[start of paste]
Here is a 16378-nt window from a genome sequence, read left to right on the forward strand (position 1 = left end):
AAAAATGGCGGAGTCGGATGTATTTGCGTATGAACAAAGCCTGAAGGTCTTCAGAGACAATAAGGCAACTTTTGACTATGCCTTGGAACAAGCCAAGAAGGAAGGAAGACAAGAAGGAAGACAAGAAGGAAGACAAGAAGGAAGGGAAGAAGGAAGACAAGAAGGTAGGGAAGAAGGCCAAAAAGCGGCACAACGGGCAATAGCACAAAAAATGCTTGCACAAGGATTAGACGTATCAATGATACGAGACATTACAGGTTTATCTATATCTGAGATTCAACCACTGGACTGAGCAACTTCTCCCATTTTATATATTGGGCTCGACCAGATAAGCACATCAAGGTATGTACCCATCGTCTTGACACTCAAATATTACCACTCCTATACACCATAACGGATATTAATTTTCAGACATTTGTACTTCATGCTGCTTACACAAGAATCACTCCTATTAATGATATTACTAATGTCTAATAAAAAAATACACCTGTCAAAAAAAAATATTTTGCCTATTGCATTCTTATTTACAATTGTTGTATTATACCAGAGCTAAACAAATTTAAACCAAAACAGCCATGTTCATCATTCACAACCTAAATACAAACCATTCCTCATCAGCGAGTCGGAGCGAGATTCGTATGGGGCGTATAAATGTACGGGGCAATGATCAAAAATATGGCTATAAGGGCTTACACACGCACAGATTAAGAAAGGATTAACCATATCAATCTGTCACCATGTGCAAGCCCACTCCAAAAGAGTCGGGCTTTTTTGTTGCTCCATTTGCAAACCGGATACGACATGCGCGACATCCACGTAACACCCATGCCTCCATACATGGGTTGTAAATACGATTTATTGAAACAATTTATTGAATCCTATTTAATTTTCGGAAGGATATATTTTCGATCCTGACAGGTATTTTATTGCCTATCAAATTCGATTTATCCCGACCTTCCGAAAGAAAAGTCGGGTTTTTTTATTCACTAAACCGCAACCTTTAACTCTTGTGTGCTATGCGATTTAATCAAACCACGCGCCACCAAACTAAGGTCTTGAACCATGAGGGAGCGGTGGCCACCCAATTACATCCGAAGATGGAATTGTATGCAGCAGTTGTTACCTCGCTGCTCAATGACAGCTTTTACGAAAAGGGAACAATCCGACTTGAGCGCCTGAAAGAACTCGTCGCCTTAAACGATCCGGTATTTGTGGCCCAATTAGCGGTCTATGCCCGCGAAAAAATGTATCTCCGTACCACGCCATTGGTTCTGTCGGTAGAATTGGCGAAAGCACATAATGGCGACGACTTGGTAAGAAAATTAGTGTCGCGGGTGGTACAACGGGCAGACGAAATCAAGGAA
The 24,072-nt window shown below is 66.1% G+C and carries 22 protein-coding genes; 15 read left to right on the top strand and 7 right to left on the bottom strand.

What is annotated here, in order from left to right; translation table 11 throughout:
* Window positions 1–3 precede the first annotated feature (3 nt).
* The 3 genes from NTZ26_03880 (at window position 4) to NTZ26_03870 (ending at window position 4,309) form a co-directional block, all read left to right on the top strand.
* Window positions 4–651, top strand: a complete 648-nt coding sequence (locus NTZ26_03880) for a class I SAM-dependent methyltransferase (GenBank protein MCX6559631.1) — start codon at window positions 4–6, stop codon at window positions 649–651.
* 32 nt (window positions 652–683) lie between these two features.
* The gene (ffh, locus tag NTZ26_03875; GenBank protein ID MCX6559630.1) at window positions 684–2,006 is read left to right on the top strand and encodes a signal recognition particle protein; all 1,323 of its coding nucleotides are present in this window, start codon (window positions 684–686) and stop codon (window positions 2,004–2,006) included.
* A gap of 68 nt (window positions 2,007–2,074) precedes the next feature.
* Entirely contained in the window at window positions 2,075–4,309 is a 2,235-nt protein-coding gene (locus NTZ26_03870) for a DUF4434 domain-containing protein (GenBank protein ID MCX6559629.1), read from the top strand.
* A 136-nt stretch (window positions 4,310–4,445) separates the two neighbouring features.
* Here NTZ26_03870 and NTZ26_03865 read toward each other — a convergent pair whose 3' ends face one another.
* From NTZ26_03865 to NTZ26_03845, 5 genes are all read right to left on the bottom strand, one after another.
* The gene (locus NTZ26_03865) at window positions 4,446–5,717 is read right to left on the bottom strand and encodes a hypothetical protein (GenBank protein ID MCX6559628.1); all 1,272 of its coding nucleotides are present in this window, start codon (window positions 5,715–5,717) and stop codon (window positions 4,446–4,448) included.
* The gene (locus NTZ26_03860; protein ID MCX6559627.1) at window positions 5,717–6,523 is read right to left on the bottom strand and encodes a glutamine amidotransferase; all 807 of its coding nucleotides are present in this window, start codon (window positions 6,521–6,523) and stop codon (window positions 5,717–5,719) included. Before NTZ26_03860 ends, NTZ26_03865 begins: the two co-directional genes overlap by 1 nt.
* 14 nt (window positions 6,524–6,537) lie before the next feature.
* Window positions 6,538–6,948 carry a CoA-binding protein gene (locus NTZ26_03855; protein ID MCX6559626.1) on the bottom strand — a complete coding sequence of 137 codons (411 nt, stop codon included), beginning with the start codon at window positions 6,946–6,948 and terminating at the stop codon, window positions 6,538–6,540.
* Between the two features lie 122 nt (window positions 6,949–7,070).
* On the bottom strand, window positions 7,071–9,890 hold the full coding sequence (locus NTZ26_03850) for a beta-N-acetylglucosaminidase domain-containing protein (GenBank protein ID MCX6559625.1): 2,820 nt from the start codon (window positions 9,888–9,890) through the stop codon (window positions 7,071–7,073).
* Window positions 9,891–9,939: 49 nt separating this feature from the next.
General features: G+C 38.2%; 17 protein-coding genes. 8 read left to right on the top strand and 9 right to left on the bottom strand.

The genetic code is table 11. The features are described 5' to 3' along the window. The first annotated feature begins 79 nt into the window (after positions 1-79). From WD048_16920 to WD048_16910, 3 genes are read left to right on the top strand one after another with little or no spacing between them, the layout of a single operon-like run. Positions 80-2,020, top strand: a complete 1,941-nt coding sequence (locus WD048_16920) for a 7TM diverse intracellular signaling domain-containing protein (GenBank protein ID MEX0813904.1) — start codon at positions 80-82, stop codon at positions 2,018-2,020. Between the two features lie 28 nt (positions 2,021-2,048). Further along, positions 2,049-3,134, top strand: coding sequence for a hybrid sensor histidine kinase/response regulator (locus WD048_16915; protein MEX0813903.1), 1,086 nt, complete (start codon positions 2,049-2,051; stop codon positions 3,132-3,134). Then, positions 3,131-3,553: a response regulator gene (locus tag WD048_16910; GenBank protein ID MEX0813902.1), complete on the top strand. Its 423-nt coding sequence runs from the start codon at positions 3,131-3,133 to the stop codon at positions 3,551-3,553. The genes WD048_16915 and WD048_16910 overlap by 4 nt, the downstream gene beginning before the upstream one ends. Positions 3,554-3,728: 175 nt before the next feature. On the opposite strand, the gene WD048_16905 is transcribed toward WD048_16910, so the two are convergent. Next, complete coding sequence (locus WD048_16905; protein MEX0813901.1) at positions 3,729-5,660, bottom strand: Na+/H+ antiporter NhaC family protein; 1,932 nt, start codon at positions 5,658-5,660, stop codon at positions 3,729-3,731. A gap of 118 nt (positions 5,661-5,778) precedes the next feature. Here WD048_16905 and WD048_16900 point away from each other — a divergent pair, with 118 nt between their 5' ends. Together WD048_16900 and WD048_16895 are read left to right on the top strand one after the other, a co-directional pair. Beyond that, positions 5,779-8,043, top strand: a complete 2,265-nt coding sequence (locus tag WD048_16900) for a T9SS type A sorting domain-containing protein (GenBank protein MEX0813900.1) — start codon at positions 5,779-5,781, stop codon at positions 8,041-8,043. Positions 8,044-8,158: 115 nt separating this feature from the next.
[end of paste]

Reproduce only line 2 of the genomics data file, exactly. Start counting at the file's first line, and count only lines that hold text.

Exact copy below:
AAAAATGGCGGAGTCGGATGTATTTGCGTATGAACAAAGCCTGAAGGTCTTCAGAGACAATAAGGCAACTTTTGACTATGCCTTGGAACAAGCCAAGAAGGAAGGAAGACAAGAAGGAAGACAAGAAGGAAGACAAGAAGGAAGGGAAGAAGGAAGACAAGAAGGTAGGGAAGAAGGCCAAAAAGCGGCACAACGGGCAATAGCACAAAAAATGCTTGCACAAGGATTAGACGTATCAATGATACGAGACATTACAGGTTTATCTATATCTGAGATTCAACCACTGGACTGAGCAACTTCTCCCATTTTATATATTGGGCTCGACCAGATAAGCACATCAAGGTATGTACCCATCGTCTTGACACTCAAATATTACCACTCCTATACACCATAACGGATATTAATTTTCAGACATTTGTACTTCATGCTGCTTACACAAGAATCACTCCTATTAATGATATTACTAATGTCTAATAAAAAAATACACCTGTCAAAAAAAAATATTTTGCCTATTGCATTCTTATTTACAATTGTTGTATTATACCAGAGCTAAACAAATTTAAACCAAAACAGCCATGTTCATCATTCACAACCTAAATACAAACCATTCCTCATCAGCGAGTCGGAGCGAGATTCGTATGGGGCGTATAAATGTACGGGGCAATGATCAAAAATATGGCTATAAGGGCTTACACACGCACAGATTAAGAAAGGATTAACCATATCAATCTGTCACCATGTGCAAGCCCACTCCAAAAGAGTCGGGCTTTTTTGTTGCTCCATTTGCAAACCGGATACGACATGCGCGACATCCACGTAACACCCATGCCTCCATACATGGGTTGTAAATACGATTTATTGAAACAATTTATTGAATCCTATTTAATTTTCGGAAGGATATATTTTCGATCCTGACAGGTATTTTATTGCCTATCAAATTCGATTTATCCCGACCTTCCGAAAGAAAAGTCGGGTTTTTTTATTCACTAAACCGCAACCTTTAACTCTTGTGTGCTATGCGATTTAATCAAACCACGCGCCACCAAACTAAGGTCTTGAACCATGAGGGAGCGGTGGCCACCCAATTACATCCGAAGATGGAATTGTATGCAGCAGTTGTTACCTCGCTGCTCAATGACAGCTTTTACGAAAAGGGAACAATCCGACTTGAGCGCCTGAAAGAACTCGTCGCCTTAAACGATCCGGTATTTGTGGCCCAATTAGCGGTCTATGCCCGCGAAAAAATGTATCTCCGTACCACGCCATTGGTTCTGTCGGTAGAATTGGCGAAAGCACATAATGGCGACGACTTGGTAAGAAAATTAGTGTCGCGGGTGGTACAACGGGCAGACGAAATCAAGGAA